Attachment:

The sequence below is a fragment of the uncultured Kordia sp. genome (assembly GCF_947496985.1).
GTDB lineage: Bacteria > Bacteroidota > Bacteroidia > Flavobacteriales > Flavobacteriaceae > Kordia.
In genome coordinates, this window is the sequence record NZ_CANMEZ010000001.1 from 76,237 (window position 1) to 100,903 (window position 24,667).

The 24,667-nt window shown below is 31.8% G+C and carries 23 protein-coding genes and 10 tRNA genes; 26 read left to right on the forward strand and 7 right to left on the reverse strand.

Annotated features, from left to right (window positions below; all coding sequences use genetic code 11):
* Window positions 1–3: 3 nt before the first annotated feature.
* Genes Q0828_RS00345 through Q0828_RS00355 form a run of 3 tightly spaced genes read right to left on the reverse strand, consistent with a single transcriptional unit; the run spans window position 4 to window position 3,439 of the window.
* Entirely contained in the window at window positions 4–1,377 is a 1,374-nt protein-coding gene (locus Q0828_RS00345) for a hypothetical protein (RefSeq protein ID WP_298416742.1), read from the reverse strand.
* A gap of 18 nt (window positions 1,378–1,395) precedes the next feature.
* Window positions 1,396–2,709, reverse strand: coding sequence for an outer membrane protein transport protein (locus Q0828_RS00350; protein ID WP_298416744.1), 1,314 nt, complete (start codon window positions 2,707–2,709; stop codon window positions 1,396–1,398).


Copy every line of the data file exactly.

The sequence below is a fragment of the uncultured Kordia sp. genome (assembly GCF_947496985.1).
GTDB lineage: Bacteria > Bacteroidota > Bacteroidia > Flavobacteriales > Flavobacteriaceae > Kordia.
In genome coordinates, this window is the sequence record NZ_CANMEZ010000001.1 from 76,237 (window position 1) to 100,903 (window position 24,667).

The 24,667-nt window shown below is 31.8% G+C and carries 23 protein-coding genes and 10 tRNA genes; 26 read left to right on the forward strand and 7 right to left on the reverse strand.

Annotated features, from left to right (window positions below; all coding sequences use genetic code 11):
* Window positions 1–3: 3 nt before the first annotated feature.
* Genes Q0828_RS00345 through Q0828_RS00355 form a run of 3 tightly spaced genes read right to left on the reverse strand, consistent with a single transcriptional unit; the run spans window position 4 to window position 3,439 of the window.
* Entirely contained in the window at window positions 4–1,377 is a 1,374-nt protein-coding gene (locus Q0828_RS00345) for a hypothetical protein (RefSeq protein ID WP_298416742.1), read from the reverse strand.
* A gap of 18 nt (window positions 1,378–1,395) precedes the next feature.
* Window positions 1,396–2,709, reverse strand: coding sequence for an outer membrane protein transport protein (locus Q0828_RS00350; protein ID WP_298416744.1), 1,314 nt, complete (start codon window positions 2,707–2,709; stop codon window positions 1,396–1,398).